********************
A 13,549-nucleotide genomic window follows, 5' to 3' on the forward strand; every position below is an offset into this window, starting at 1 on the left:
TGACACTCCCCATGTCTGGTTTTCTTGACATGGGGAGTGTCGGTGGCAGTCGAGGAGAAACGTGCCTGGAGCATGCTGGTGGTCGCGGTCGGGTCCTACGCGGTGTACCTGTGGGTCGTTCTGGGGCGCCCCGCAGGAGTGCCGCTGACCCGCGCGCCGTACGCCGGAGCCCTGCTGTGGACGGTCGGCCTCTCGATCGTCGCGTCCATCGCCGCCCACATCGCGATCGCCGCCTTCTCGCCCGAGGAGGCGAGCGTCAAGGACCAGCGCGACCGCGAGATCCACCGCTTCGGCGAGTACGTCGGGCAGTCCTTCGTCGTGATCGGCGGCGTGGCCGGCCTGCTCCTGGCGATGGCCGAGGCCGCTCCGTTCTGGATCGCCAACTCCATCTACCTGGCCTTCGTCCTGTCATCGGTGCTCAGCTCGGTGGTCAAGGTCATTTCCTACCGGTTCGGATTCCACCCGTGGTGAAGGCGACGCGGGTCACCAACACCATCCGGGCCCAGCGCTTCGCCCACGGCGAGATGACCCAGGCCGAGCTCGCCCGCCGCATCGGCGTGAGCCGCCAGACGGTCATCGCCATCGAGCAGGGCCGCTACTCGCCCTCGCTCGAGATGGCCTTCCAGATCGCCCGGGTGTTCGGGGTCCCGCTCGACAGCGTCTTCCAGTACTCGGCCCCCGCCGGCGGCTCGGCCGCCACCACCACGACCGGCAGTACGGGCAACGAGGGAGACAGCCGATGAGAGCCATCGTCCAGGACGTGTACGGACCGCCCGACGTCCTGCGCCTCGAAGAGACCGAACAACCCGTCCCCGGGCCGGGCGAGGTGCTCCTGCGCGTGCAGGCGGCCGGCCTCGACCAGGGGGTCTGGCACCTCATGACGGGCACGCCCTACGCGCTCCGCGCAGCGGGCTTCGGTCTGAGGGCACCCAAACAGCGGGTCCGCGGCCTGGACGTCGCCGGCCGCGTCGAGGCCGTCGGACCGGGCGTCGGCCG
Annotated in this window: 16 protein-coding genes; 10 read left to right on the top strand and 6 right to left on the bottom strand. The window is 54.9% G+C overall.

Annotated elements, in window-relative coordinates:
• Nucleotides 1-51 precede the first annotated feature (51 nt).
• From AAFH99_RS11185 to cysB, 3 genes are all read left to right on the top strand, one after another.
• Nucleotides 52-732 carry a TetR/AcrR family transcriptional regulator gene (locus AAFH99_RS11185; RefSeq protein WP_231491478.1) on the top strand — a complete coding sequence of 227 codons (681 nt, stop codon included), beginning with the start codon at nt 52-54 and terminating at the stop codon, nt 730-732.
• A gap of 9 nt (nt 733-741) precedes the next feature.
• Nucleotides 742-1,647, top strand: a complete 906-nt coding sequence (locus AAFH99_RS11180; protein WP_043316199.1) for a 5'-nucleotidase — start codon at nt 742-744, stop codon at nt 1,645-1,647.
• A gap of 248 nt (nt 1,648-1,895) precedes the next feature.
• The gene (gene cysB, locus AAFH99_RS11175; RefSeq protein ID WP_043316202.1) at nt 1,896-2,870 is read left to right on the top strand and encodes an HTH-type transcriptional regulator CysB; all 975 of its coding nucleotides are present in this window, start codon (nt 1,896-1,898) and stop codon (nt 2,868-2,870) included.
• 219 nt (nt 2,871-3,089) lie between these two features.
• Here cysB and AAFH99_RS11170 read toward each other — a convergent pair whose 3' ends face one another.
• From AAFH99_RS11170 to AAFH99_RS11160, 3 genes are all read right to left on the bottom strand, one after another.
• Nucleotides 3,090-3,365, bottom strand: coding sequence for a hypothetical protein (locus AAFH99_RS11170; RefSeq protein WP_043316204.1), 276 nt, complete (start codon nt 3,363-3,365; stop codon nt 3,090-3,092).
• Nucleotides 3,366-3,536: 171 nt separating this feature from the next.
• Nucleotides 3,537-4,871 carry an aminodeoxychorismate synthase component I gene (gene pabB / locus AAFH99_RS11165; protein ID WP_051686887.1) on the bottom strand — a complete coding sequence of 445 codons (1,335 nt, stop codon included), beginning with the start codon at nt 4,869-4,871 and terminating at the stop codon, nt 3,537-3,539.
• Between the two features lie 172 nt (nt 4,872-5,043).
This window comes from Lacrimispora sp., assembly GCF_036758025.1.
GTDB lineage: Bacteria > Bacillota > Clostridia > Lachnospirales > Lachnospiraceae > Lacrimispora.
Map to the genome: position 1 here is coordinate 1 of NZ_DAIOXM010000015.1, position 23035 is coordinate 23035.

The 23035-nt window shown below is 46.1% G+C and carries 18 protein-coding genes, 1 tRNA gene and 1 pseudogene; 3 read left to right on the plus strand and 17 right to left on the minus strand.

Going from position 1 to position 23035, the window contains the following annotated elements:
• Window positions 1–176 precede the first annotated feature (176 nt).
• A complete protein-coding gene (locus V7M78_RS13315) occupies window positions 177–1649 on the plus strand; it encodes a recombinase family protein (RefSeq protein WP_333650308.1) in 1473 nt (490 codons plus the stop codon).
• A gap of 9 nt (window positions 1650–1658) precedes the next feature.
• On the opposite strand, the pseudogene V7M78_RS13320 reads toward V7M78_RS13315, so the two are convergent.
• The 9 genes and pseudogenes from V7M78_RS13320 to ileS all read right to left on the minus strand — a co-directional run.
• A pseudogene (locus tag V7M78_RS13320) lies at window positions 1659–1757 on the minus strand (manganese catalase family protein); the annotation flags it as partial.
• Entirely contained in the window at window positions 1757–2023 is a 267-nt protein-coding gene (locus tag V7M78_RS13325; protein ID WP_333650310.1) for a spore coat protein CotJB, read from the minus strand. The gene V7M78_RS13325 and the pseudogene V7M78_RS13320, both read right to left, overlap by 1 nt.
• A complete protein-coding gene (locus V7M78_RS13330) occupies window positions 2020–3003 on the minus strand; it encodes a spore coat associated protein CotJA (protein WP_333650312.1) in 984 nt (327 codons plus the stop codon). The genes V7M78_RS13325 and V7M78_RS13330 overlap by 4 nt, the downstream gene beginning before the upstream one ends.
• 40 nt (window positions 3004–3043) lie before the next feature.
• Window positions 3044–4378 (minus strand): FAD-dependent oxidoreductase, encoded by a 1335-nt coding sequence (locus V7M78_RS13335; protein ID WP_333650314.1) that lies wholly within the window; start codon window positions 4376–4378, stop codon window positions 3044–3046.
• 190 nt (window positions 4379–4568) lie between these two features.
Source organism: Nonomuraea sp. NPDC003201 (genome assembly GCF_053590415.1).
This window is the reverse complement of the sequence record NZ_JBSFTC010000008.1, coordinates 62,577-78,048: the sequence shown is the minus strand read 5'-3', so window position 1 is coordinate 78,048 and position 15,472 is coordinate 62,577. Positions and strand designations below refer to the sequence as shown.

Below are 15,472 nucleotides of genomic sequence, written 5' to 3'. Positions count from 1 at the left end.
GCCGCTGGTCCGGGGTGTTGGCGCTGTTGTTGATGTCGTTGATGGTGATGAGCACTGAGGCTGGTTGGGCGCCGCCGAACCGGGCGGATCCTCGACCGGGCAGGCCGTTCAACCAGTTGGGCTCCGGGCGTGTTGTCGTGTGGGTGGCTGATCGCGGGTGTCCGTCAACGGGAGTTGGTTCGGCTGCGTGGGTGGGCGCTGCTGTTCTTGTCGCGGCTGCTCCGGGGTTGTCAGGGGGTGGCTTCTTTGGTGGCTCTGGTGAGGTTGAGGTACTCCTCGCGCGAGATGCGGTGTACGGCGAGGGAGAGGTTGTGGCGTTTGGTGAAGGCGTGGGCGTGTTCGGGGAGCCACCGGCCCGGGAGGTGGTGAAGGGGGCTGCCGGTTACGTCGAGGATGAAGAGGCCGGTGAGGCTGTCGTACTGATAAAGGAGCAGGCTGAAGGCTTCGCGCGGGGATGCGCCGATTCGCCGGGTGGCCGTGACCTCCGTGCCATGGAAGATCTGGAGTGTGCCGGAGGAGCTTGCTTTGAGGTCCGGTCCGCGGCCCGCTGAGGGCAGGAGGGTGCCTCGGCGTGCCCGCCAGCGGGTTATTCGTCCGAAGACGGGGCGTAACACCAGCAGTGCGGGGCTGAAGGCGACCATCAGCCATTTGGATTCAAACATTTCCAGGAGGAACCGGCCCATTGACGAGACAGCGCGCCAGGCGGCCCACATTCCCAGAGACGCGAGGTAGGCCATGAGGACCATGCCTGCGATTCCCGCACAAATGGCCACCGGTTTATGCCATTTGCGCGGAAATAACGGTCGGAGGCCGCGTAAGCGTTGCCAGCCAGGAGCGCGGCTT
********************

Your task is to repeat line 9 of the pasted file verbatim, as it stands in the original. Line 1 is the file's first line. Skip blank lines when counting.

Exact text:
• Nucleotides 742-1,647, top strand: a complete 906-nt coding sequence (locus AAFH99_RS11180; protein WP_043316199.1) for a 5'-nucleotidase — start codon at nt 742-744, stop codon at nt 1,645-1,647.